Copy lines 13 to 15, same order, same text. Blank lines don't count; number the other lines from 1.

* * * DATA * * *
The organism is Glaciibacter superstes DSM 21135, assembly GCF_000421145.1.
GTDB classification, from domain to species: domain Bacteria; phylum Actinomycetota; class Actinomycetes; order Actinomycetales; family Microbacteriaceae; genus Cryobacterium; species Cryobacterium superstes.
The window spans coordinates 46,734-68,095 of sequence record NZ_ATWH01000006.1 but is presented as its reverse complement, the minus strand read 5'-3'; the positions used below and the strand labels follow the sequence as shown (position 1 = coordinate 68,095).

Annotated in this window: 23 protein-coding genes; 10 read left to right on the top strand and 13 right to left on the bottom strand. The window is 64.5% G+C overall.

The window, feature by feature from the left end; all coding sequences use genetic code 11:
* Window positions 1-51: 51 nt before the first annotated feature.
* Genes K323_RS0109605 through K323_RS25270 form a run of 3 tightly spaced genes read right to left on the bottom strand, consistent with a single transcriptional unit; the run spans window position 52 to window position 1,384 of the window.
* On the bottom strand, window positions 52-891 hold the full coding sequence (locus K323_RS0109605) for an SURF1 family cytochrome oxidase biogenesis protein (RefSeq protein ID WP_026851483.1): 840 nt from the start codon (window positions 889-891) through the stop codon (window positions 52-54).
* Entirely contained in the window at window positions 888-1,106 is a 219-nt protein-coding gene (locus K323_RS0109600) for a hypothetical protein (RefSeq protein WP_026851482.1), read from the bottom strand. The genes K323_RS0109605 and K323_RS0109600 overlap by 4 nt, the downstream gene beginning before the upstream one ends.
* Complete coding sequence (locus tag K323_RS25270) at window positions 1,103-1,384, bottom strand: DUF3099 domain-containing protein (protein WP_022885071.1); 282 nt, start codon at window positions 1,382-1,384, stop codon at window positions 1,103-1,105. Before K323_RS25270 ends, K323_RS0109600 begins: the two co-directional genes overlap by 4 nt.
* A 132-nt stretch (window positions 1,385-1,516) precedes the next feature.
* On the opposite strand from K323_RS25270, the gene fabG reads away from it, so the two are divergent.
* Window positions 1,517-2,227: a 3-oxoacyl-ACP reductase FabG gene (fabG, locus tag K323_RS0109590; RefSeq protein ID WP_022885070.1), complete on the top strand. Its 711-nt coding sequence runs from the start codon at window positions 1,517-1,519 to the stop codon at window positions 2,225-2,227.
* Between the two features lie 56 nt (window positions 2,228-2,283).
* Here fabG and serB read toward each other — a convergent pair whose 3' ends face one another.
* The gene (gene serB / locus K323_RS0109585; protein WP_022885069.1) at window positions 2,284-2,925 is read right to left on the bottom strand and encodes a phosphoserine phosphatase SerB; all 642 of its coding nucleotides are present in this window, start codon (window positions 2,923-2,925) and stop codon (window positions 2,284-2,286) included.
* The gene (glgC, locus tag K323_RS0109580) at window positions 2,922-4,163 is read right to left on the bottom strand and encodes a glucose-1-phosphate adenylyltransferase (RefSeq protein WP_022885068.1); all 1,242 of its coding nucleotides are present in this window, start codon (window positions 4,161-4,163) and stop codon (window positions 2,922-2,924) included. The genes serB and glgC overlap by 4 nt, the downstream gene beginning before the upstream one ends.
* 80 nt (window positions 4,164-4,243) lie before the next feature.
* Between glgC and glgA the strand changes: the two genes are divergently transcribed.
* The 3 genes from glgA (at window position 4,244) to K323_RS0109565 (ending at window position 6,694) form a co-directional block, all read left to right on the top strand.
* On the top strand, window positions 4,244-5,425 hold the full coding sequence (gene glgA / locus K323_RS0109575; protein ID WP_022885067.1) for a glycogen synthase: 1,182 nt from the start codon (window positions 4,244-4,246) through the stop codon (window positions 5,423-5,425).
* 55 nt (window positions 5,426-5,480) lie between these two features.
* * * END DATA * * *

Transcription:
* Window positions 1,517-2,227: a 3-oxoacyl-ACP reductase FabG gene (fabG, locus tag K323_RS0109590; RefSeq protein ID WP_022885070.1), complete on the top strand. Its 711-nt coding sequence runs from the start codon at window positions 1,517-1,519 to the stop codon at window positions 2,225-2,227.
* Between the two features lie 56 nt (window positions 2,228-2,283).
* Here fabG and serB read toward each other — a convergent pair whose 3' ends face one another.